Cutting US aid to family planning organizations in poor countries led to significantly more abortions: Study
The Mexico City Policy, which was reinstated by Donald Trump in 2017, prohibits US foreign assistance to any organization that performs or provides counseling on abortion
A US policy which bans federal funding to any organization that performs or provides counseling on abortion has led to substantially more and probably riskier abortions in poor countries, shows the most comprehensive study that measured the impact of the policy between 1995 and 2014.
Called the "Mexico City Policy" or the "Global Gag Rule", the policy prohibits US foreign assistance to any organization that performs or provides counseling on abortion.
Many organizations affected by this policy are also providers of modern contraception.
The latest study shows that the policy has led to a 40% increase in abortions in sub-Saharan African countries reliant on US foreign aid.
Besides, the use of modern contraception declined, and pregnancies increased among women living in countries highly affected by the policy when it was in effect.
This pattern of more frequent abortions and lower contraceptive use was reversed after the policy was repealed, suggesting a “causal effect”, the findings state.
“Our findings suggest that curbing US assistance to family planning organizations, especially those that consider abortion as a method of family planning, increases abortion prevalence in sub-Saharan African countries most affected by the policy,” say the researchers in the paper.
They add, “The analysis is the first to show that the Mexico City Policy is followed by increased abortions, which are likely to be unsafe abortions, and that this outcome is reversible with greater support for family planning organizations.”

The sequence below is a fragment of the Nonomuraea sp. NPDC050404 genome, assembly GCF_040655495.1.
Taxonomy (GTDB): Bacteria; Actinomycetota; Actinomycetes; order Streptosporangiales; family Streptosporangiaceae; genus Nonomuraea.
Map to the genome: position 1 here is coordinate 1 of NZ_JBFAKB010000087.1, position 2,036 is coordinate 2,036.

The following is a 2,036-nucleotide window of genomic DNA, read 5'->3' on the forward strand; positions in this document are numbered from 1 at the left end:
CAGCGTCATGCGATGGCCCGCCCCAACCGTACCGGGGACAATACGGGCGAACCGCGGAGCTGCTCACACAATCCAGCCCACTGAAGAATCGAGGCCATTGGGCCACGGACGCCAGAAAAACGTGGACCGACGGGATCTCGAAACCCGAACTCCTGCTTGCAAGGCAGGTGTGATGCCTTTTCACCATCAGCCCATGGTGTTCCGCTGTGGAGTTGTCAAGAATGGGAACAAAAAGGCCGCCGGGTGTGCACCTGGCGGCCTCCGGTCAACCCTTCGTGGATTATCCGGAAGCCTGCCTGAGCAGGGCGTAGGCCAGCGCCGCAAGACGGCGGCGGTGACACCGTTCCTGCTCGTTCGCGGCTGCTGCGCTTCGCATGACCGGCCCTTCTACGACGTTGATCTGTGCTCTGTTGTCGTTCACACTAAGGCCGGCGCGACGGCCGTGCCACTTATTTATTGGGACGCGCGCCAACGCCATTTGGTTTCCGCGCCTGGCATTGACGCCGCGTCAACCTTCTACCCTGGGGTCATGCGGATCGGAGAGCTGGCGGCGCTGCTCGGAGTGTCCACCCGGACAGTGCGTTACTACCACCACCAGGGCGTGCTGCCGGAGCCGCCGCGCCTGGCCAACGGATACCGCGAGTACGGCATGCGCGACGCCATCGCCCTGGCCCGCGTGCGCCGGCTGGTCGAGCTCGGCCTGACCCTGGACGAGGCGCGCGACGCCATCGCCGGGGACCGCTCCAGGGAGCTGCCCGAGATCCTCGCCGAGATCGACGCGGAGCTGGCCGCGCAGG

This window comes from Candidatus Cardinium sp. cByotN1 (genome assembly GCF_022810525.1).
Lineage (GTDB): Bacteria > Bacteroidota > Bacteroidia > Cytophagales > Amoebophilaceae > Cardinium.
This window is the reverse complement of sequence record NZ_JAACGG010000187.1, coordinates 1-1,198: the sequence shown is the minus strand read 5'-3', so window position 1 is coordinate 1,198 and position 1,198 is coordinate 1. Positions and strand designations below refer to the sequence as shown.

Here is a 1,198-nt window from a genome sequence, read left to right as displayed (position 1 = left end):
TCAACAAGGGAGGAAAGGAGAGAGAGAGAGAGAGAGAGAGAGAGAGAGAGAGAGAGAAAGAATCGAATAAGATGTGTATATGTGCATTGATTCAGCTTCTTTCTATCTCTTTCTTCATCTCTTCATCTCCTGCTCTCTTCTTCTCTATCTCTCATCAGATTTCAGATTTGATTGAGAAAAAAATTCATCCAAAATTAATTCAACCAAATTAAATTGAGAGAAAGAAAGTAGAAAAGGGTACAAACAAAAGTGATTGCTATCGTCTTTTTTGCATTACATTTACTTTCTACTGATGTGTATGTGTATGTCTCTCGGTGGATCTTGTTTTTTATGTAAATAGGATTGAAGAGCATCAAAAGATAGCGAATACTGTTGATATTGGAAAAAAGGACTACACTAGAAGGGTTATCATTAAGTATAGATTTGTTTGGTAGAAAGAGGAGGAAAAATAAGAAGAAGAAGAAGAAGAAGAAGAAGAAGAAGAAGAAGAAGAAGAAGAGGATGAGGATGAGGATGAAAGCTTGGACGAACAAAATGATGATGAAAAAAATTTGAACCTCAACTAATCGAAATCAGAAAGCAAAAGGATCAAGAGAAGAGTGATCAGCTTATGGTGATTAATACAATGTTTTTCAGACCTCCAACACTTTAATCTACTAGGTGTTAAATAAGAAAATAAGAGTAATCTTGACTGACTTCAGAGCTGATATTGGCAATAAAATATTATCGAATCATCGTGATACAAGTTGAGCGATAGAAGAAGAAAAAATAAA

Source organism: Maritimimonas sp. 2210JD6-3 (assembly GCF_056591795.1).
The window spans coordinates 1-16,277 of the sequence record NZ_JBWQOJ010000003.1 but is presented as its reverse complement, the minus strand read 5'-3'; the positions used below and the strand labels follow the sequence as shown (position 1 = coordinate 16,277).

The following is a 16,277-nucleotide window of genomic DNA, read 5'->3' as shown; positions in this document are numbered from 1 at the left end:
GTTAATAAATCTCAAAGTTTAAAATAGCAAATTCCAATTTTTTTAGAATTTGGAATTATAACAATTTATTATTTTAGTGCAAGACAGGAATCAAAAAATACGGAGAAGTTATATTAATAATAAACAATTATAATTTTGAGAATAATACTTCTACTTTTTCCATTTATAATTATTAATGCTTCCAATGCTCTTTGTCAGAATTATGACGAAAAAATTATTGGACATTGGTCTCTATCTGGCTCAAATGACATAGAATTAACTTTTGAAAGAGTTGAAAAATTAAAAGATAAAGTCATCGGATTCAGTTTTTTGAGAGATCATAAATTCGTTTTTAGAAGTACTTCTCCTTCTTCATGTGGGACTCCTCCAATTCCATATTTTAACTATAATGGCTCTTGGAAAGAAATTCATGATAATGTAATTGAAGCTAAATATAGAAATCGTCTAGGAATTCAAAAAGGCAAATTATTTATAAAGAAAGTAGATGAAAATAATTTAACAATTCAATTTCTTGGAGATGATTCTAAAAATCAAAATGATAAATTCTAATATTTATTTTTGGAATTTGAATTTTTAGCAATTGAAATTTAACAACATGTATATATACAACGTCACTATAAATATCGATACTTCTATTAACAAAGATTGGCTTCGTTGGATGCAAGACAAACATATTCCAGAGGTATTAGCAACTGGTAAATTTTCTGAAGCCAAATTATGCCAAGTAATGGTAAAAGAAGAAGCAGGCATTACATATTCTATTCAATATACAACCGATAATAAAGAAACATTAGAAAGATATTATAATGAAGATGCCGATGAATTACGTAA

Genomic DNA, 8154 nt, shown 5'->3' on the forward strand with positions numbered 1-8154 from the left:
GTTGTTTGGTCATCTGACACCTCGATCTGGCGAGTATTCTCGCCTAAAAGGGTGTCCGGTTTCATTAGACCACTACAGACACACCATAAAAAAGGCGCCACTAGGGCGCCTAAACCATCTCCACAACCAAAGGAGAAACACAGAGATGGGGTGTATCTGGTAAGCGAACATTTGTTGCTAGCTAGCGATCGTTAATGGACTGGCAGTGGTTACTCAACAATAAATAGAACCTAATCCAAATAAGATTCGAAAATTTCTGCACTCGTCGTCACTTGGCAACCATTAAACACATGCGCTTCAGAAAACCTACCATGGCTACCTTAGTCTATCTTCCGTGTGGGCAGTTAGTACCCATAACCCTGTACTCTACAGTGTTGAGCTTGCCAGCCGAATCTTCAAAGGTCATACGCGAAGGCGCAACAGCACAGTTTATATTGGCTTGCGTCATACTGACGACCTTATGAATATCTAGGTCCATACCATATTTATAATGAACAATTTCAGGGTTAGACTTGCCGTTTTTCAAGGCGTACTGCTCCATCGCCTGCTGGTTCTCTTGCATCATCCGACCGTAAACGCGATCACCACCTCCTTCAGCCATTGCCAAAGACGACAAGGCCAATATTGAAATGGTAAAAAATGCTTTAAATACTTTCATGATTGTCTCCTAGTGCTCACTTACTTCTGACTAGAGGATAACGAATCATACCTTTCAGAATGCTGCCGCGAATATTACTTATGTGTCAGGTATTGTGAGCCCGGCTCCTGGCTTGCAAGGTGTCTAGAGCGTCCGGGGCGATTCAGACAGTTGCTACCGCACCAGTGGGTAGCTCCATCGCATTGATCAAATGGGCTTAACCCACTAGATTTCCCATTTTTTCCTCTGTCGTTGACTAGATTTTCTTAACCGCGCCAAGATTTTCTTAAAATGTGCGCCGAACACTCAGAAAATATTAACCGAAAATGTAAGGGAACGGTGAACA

According to the researchers, decisions about the allocation of global health resources from the US—the world’s largest donor of development assistance in absolute terms—are closely linked to domestic abortion politics.
“In particular, the Mexico City Policy has guided family planning aid from the US since 1984. First announced in Mexico City by the Reagan administration at the International Conference on Population, the policy requires all non-governmental organizations operating abroad to refrain from performing or counseling women about abortion as a strict prerequisite for receiving US federal funding,” says the paper.
The study uses data from 26 sub-Saharan African countries and over two policy transitions—from Clinton to Bush, then from Bush to Obama (1995-2014)—and compares rates in countries that had high or low exposure to the policy.
Rescinded by Democratic President Bill Clinton on January 22, 1993, it was reinstated by Republican President George W Bush on January 22, 2001.
It was repealed by Democratic President Barack Obama on January 23, 2009, and reinstated again by Republican President Donald Trump on January 23, 2017.
Results reveal that abortion rates rose considerably among women in sub-Saharan African countries with high exposure to the policy relative to countries less exposed.
According to the analysis, restrictions imposed by the policy are reflected in a reduction in modern contraceptive use (14% lower prevalence of modern contraception use), an increase in pregnancies (12%), and an increase in abortions (40%) among women living in countries highly affected by the policy during periods when it was in effect.
“The implications of the policy for fertility behavior and maternal health are ambiguous and unclear. On the one hand, the policy’s restrictions on abortion funding imply an intended goal to reduce abortions. On the other hand, if the policy curtails the operations of organizations that provide family planning services, it could also limit the supply of modern contraception. This, in turn, may have the unintended consequence of increasing abortions because modern contraception and abortion are substitutes in some contexts: lower modern contraceptive use might lead to more unintended pregnancies, and more abortions,” say the findings.
The study was published on June 27 in The Lancet Global Health.